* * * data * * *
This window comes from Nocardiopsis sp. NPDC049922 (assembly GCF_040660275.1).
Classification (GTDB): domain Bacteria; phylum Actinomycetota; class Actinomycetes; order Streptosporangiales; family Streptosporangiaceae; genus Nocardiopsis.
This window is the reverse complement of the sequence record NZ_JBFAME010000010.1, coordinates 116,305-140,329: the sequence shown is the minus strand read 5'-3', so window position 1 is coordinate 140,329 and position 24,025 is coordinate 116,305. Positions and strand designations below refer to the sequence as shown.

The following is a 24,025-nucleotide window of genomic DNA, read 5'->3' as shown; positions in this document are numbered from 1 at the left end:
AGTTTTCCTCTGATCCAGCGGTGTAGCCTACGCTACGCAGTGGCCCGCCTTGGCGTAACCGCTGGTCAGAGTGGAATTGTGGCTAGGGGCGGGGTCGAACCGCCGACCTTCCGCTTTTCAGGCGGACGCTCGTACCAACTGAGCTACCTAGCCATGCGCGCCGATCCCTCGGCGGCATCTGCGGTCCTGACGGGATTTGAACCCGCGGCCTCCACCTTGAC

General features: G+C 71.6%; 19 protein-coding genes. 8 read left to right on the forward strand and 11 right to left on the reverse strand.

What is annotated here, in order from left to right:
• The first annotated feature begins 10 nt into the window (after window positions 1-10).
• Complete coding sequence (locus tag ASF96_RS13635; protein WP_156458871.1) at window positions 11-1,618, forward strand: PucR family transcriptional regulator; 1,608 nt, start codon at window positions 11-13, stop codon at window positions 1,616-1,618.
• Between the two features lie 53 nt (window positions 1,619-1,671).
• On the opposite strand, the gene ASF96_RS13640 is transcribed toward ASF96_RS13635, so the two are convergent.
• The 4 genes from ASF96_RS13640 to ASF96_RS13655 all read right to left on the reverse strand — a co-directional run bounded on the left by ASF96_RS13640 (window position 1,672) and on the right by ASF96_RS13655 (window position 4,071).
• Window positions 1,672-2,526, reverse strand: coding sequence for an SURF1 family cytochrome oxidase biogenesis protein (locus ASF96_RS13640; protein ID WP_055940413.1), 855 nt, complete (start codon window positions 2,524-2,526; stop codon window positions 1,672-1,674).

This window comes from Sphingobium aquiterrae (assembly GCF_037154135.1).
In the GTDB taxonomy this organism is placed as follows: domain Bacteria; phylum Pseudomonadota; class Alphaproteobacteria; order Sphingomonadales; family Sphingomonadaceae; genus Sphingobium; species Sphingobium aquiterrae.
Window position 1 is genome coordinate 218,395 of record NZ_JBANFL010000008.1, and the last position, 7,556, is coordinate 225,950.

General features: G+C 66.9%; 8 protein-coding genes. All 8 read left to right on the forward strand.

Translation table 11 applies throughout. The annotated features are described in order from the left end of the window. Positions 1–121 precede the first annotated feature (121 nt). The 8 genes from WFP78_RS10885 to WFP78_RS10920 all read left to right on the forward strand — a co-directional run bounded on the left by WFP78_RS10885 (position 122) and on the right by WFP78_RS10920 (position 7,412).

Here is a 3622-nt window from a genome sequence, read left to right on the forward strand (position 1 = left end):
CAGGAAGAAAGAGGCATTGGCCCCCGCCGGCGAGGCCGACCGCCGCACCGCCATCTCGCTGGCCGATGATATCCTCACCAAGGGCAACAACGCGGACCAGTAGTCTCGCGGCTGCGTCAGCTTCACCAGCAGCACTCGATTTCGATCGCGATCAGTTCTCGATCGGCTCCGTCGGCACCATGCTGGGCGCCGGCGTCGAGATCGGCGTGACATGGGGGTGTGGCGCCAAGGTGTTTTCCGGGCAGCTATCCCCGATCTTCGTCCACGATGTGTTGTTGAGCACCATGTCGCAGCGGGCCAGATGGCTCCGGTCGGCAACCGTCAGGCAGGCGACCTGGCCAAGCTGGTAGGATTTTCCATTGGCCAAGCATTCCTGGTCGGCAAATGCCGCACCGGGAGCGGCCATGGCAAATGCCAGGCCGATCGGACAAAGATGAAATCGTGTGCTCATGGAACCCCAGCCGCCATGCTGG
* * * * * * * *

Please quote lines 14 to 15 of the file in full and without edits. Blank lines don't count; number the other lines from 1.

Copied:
This window comes from Sphingobium aquiterrae (assembly GCF_037154135.1).
In the GTDB taxonomy this organism is placed as follows: domain Bacteria; phylum Pseudomonadota; class Alphaproteobacteria; order Sphingomonadales; family Sphingomonadaceae; genus Sphingobium; species Sphingobium aquiterrae.